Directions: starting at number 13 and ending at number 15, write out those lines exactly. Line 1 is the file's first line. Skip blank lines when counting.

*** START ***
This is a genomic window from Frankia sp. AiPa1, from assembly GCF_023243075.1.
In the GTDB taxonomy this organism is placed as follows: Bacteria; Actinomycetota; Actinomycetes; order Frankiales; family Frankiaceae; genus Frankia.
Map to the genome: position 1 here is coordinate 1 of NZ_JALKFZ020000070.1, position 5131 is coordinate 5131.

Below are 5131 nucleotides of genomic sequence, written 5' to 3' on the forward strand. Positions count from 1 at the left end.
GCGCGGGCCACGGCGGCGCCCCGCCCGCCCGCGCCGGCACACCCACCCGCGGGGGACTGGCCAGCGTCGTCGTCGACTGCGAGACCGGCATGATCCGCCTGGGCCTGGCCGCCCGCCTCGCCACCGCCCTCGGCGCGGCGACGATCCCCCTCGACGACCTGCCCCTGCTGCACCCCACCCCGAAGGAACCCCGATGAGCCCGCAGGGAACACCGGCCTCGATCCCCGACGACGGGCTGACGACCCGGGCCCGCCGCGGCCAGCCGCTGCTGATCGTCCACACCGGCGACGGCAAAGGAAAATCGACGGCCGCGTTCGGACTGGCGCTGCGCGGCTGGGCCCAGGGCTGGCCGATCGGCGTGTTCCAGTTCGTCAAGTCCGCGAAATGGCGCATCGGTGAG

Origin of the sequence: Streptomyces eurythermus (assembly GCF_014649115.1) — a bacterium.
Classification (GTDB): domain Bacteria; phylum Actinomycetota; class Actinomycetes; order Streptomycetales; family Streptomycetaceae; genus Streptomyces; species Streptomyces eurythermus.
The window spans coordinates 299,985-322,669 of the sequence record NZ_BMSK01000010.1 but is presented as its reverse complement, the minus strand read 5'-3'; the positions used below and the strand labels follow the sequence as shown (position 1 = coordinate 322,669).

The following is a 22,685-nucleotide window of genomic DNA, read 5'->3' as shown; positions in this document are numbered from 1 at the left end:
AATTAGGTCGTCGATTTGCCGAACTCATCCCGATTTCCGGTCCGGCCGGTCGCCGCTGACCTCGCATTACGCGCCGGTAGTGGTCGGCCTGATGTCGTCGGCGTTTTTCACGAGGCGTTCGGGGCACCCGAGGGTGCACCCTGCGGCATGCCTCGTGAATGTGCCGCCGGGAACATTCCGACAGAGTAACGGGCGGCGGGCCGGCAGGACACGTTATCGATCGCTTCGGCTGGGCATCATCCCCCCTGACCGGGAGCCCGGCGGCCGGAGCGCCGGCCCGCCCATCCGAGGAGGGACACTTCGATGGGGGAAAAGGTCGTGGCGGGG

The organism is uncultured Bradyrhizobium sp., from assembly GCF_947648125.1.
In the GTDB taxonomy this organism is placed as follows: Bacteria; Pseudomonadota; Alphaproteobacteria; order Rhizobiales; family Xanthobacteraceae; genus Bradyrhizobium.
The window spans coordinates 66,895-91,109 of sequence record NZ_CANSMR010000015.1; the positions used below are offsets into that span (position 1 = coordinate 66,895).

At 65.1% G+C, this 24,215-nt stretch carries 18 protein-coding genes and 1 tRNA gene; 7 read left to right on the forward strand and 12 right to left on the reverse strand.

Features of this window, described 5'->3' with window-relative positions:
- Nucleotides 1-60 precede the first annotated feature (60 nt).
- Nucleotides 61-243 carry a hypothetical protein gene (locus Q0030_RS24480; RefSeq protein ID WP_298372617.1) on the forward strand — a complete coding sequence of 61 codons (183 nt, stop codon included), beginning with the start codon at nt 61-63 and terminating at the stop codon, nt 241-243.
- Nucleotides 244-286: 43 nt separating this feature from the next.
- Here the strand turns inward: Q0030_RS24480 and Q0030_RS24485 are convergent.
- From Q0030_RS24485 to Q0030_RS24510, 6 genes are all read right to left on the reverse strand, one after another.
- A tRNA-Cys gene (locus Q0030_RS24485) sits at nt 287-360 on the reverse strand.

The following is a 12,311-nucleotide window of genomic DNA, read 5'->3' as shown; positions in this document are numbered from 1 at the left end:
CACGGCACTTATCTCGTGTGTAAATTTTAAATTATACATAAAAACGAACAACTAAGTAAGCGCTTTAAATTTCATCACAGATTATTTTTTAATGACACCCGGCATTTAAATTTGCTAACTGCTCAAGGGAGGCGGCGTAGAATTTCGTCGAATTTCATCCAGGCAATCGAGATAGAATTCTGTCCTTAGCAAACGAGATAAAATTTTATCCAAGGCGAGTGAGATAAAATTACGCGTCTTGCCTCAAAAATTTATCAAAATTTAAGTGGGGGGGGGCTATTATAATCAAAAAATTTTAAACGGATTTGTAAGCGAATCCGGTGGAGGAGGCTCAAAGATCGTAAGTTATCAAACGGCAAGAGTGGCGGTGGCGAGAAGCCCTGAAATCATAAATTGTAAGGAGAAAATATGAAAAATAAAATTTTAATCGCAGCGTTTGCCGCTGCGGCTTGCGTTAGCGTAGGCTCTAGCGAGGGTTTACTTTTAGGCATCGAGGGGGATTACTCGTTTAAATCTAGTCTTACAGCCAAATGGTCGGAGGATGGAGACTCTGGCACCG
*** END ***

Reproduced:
The window spans coordinates 66,895-91,109 of sequence record NZ_CANSMR010000015.1; the positions used below are offsets into that span (position 1 = coordinate 66,895).

At 65.1% G+C, this 24,215-nt stretch carries 18 protein-coding genes and 1 tRNA gene; 7 read left to right on the forward strand and 12 right to left on the reverse strand.

Features of this window, described 5'->3' with window-relative positions: